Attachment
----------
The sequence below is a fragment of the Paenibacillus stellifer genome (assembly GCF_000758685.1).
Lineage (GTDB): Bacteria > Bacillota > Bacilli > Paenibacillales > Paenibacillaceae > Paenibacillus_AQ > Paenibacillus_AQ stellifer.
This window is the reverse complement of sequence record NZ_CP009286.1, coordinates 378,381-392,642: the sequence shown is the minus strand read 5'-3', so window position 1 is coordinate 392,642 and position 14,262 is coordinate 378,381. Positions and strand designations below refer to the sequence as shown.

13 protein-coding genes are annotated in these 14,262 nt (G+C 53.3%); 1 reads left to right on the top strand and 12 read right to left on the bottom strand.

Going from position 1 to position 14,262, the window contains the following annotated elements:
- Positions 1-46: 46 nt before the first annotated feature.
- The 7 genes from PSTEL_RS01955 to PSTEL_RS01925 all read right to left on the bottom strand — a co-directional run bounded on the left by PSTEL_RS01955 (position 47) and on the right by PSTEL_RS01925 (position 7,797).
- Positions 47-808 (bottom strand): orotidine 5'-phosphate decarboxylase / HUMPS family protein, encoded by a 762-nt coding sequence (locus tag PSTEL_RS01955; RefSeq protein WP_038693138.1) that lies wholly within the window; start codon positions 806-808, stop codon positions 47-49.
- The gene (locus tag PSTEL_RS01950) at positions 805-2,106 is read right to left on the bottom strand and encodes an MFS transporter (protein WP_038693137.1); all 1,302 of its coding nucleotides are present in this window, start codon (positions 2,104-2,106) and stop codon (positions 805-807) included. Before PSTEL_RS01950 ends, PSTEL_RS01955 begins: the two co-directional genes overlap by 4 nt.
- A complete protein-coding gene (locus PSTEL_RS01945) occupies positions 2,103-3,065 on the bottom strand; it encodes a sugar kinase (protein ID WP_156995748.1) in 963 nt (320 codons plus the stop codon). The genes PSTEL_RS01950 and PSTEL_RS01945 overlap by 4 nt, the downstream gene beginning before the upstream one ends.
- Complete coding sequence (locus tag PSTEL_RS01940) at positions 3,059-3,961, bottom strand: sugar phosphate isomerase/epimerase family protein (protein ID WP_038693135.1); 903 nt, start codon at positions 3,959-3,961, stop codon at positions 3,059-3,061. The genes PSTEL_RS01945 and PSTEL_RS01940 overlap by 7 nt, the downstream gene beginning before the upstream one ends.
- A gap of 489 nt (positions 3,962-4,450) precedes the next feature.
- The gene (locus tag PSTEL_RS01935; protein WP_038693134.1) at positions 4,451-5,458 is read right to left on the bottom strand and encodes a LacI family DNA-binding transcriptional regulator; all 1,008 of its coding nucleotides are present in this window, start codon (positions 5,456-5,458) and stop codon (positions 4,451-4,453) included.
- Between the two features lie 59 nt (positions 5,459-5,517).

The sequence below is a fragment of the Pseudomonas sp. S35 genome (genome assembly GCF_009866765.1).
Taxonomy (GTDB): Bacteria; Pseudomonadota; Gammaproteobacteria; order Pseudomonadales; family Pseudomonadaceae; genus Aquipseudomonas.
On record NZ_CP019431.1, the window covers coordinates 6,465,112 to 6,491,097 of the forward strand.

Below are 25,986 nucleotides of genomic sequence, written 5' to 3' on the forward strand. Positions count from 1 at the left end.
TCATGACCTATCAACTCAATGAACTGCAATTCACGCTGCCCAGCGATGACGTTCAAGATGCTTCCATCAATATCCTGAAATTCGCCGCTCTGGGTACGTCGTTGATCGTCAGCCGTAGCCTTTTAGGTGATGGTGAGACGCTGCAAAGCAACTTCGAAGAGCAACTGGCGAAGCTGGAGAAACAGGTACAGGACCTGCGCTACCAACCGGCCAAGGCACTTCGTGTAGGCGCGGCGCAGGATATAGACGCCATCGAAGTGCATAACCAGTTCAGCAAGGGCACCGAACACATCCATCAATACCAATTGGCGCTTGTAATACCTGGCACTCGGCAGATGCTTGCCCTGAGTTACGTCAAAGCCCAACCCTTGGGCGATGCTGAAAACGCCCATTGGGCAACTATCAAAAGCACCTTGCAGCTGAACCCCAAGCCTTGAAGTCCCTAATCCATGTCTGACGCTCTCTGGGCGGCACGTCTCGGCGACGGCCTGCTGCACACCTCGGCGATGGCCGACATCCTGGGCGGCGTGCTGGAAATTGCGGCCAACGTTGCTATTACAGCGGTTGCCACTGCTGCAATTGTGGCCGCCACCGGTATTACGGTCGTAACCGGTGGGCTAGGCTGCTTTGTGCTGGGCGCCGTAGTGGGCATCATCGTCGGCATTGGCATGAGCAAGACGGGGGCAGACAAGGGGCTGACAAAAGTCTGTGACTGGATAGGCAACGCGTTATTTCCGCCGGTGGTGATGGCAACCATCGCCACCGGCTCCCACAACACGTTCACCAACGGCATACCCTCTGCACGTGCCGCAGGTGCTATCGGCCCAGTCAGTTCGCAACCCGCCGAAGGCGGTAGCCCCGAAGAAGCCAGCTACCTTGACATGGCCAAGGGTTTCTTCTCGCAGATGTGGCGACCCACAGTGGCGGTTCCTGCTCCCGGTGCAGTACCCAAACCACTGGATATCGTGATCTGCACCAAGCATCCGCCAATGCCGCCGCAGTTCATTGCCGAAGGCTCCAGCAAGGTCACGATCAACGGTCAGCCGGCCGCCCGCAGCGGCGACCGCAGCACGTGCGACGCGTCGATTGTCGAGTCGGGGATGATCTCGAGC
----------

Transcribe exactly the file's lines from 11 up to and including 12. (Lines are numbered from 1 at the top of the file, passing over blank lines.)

- Complete coding sequence (locus tag PSTEL_RS01940) at positions 3,059-3,961, bottom strand: sugar phosphate isomerase/epimerase family protein (protein ID WP_038693135.1); 903 nt, start codon at positions 3,959-3,961, stop codon at positions 3,059-3,061. The genes PSTEL_RS01945 and PSTEL_RS01940 overlap by 7 nt, the downstream gene beginning before the upstream one ends.
- A gap of 489 nt (positions 3,962-4,450) precedes the next feature.